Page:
Boston’s Hottest Bagel Pop-Up, Brick Street Bagels, Looks Ahead to 2024

After a busy 2023, founder Jordan Renouf plans to keep his Instagram-driven baking project growing with new pop-ups and, eventually, a permanent space.

Two black bins are full of puffy bagels with various toppings.

Brick Street Bagels. / Courtesy photo

It’s a chilly Saturday morning in December, and outside of Frenchie Wine Bistro on Boston’s Tremont Street, a line begins to form. Jazz music audibly plays from inside the South End restaurant, loud enough to keep the growing queue entertained. At the front of the line is Jordan Renouf, who’s been up since 2 a.m.—mixing, rolling, and prepping for this morning’s rush at Bar Mezzana’s commercial kitchen, which he borrows on weekends—preparing the reason everyone’s here: a limited supply of warm, handmade bagels.

This is Brick Street Bagels, Renouf’s Instagram-ignited baking project based in the South End. In November 2022, Renouf noticed that his neighborhood didn’t have a bagel shop and, using his dad’s recipe, made a few of his own batches. Once he posted them on social media, the neighborhood response was quick and enthusiastic. “Within the first couple weeks, I had a couple people reach out about buying them,” Renouf says. “All of the growth since then has been totally organic word of mouth.”

And so, Brick Street Bagels—with a name inspired by his neighborhood’s architecture—was born. For the first seven months of operation, Renouf cooked his bagels at his home, delivering them by bike to customers across the city. At that time, the project was a side hustle for the baker, who continued to work a 9-to-5 job in the non-profit space.

Eventually, as demand for his bagels grew, Renouf knew something had to change. He quit his job and began working on Brick Street Bagels full-time. He also brought on a team, including a core staff member, Andrew, and “a rotating cast of characters from the community.” Then Renouf moved to a new business model: the pop-up. He wasn’t sure how customers would respond to the switch.

“It got to a point where it was much more convenient for people to come to me and get them,” says Renouf, “but that was a big leap of faith.”

A brown bag with a stamp that says Brick Street Bagels sits in a bin alongside a few rows of bagels.

A Brick Street Bagels pop-up at Frenchie in December 2023. / Photo by Elisabeth Hadjis

During the week, a pre-order window opens through Brick Street Bagels’ Instagram page. Customers are encouraged to purchase their bagels online, since quantities sold on the spot are limited. On Saturdays, Sundays, and the occasional Friday, Renouf’s clientele makes its way to a pop-up location—usually, a park or small storefront in the South End or South Boston—to collect their bready bundles.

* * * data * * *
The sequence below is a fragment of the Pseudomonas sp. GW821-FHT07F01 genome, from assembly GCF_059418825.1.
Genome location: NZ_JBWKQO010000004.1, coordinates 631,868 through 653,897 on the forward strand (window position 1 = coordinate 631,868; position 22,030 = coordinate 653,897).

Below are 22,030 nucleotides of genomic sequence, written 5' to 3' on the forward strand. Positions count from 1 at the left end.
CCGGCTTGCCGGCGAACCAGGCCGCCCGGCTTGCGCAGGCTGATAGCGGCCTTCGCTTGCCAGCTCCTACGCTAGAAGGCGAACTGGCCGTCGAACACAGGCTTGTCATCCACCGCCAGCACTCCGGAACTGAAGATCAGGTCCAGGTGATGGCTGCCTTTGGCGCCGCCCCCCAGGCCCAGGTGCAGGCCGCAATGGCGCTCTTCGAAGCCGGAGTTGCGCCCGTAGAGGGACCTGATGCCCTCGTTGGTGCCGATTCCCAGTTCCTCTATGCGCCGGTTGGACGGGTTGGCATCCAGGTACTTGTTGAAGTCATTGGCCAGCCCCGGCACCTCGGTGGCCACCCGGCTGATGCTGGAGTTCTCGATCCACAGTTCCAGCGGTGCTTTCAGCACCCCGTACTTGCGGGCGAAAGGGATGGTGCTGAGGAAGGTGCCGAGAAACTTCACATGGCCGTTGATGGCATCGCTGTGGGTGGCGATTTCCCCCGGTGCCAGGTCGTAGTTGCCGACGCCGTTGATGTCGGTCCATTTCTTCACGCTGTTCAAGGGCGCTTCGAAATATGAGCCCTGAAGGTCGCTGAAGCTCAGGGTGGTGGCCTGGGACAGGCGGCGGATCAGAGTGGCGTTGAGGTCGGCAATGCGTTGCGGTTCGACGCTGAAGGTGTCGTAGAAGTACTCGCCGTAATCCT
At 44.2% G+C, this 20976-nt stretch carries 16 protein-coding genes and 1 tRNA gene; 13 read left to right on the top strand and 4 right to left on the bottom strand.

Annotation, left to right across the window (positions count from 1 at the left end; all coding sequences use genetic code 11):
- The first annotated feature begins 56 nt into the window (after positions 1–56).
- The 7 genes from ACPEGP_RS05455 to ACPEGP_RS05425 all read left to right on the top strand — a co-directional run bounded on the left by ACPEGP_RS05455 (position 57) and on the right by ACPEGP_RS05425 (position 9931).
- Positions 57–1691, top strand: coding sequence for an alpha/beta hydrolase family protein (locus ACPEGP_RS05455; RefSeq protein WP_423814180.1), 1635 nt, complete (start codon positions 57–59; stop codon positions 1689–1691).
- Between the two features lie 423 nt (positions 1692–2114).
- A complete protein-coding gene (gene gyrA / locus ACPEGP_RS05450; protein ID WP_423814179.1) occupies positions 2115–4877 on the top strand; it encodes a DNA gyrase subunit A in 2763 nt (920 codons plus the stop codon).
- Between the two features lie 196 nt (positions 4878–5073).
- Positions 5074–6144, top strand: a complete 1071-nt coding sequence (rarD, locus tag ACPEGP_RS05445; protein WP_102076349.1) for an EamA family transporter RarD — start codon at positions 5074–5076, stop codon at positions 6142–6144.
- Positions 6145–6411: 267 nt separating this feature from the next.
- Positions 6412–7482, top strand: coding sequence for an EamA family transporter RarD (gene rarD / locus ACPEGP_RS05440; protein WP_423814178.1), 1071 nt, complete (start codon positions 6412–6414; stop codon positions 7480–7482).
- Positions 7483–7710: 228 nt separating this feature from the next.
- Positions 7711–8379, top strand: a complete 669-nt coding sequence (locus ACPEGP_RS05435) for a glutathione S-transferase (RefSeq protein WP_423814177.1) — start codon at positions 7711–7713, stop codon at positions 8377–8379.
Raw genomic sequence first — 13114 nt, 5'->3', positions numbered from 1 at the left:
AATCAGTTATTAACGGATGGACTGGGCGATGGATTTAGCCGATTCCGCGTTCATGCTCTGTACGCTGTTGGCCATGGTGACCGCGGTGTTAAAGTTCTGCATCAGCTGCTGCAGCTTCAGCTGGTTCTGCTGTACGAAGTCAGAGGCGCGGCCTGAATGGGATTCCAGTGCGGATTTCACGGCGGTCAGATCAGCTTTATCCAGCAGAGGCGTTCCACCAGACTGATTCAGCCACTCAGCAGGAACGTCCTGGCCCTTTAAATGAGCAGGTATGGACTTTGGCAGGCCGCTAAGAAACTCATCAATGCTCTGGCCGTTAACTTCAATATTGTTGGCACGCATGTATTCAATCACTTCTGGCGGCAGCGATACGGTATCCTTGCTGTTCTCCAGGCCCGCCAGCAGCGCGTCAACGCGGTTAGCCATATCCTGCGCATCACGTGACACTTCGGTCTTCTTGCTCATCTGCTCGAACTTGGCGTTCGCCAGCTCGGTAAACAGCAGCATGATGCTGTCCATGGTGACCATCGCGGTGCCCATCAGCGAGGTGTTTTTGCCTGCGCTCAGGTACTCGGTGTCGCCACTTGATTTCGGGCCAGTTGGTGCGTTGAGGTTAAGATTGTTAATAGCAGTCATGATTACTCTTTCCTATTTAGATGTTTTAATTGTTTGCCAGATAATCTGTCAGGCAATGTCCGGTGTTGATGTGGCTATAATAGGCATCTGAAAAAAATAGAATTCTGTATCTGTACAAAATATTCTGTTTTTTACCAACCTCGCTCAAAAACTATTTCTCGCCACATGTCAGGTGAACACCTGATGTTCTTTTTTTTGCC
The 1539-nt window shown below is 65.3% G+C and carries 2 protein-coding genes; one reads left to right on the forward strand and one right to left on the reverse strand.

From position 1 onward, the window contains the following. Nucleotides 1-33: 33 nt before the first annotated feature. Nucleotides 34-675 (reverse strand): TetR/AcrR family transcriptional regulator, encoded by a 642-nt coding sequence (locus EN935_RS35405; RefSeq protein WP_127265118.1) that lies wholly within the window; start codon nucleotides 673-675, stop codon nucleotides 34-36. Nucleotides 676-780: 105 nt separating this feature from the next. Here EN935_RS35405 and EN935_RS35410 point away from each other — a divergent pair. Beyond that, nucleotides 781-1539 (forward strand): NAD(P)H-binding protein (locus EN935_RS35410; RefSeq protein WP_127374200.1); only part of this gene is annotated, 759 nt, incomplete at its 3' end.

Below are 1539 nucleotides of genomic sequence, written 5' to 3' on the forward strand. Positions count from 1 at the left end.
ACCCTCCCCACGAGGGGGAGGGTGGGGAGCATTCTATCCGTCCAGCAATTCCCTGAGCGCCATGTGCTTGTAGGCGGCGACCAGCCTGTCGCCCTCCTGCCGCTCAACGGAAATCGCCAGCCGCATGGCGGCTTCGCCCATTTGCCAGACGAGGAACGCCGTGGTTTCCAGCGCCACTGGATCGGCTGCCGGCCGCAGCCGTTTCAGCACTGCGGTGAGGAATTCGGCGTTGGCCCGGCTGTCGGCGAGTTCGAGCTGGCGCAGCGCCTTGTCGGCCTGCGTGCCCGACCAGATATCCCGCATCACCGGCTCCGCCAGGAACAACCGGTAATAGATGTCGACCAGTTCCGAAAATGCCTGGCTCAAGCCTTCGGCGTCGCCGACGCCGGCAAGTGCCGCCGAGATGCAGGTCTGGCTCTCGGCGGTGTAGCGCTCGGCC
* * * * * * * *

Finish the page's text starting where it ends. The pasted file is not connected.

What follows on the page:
Demand for Brick Street Bagels hasn’t slowed in 2024, which Renouf attributes to social media and word of mouth. Getting your bagel order secured in advance can be tough—the pre-orders often sell out in minutes—so prepare to make your way to a pop-up early. With lines consistently growing to 100 to 150 people long, increasing Brick Street’s capacity is something Renouf is actively working towards this year.

“Every single week, there’s a big chunk of people who didn’t get bagels, and I really want to be able to bring bagels to those people,” he says. “In pursuit of increasing production significantly, the next big step is to increase the number of days I’m selling per week.”

Renouf believes it’s his dedication to a handmade process that sets Brick Street Bagels apart from other bagel options in the city: He hand-rolls the bagels before boiling, dipping in toppings, and baking. “It takes a lot more time, and it costs a ton more money because you’re paying for labor the entire time,” he says. “I do think that it makes a difference, and I also just think it forms a connection between you as the producer and the product you’re making. I think you lose some of that with a machine.”

The result is a crispy-on-the-outside, chewy-on-the-inside bagel that’s definitely worth the hurdles to get one. The current menu focuses on the classics: salt, everything, plain, and sesame. But there are some funkier options too, like rosemary sea salt and asiago, the latter of which is always the first to go, says Renouf. “The cheese bagels have this very intoxicating smell, so people are all about getting those,” he explains.

Two lines of bagels - some topped with salt, some plain - sit in a black plastic bin.

A Brick Street Bagels pop-up at Frenchie in December 2023. / Photo by Elisabeth Hadjis

Delicious bagels aside, this business is about more than baking for Renouf, who hopes his pop-ups can be a friendly and welcoming space for the neighborhood. Hailing from a small town in Vermont, Renouf says this kind of communal interaction is what he enjoys the most about the job.

“Oftentimes, when I’m at the table serving bagels, I’ll hear people as they’re walking away, and they’ll turn to the person behind and be like, ‘Oh, it’s so good to see you here’,” he says. “It’s been cool to create space for those community interactions to take place.”

With a little over a year of business under his belt, Renouf is looking for new partnership opportunities. This month, Brick Street Bagels held pop-ups at Bar Mezzana and at Neighborhood Wines, both locations with owners who were early supporters of Renouf’s idea. Eventually, he’d like to support artists with his business and, one day, find a permanent home for his bagels. As he puts it, “We’ve got to get through the winter, but when it’s warm again, I’m excited to find new, cool spaces to pop up in and continuing to work myself into the community.”

South End and beyond,